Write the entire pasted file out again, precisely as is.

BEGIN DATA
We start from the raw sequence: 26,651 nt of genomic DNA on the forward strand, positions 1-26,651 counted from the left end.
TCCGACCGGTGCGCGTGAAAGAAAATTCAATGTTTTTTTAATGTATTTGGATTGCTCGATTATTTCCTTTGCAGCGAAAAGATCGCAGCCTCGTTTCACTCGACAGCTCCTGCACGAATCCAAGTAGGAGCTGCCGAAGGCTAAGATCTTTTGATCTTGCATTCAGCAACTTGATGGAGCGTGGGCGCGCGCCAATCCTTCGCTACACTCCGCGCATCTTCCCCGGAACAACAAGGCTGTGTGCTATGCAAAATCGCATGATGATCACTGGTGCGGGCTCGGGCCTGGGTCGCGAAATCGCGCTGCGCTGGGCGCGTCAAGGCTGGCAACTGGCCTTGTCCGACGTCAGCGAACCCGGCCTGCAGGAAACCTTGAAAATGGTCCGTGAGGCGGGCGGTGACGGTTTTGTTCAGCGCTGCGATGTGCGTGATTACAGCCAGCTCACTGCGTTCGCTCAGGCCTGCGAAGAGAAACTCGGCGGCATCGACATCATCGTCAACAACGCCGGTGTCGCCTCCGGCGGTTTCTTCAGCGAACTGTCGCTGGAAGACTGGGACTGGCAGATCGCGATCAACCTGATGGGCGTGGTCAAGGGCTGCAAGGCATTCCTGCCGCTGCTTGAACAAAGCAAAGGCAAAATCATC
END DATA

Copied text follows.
We start from the raw sequence: 26,651 nt of genomic DNA on the forward strand, positions 1-26,651 counted from the left end.
TCCGACCGGTGCGCGTGAAAGAAAATTCAATGTTTTTTTAATGTATTTGGATTGCTCGATTATTTCCTTTGCAGCGAAAAGATCGCAGCCTCGTTTCACTCGACAGCTCCTGCACGAATCCAAGTAGGAGCTGCCGAAGGCTAAGATCTTTTGATCTTGCATTCAGCAACTTGATGGAGCGTGGGCGCGCGCCAATCCTTCGCTACACTCCGCGCATCTTCCCCGGAACAACAAGGCTGTGTGCTATGCAAAATCGCATGATGATCACTGGTGCGGGCTCGGGCCTGGGTCGCGAAATCGCGCTGCGCTGGGCGCGTCAAGGCTGGCAACTGGCCTTGTCCGACGTCAGCGAACCCGGCCTGCAGGAAACCTTGAAAATGGTCCGTGAGGCGGGCGGTGACGGTTTTGTTCAGCGCTGCGATGTGCGTGATTACAGCCAGCTCACTGCGTTCGCTCAGGCCTGCGAAGAGAAACTCGGCGGCATCGACATCATCGTCAACAACGCCGGTGTCGCCTCCGGCGGTTTCTTCAGCGAACTGTCGCTGGAAGACTGGGACTGGCAGATCGCGATCAACCTGATGGGCGTGGTCAAGGGCTGCAAGGCATTCCTGCCGCTGCTTGAACAAAGCAAAGGCAAAATCATC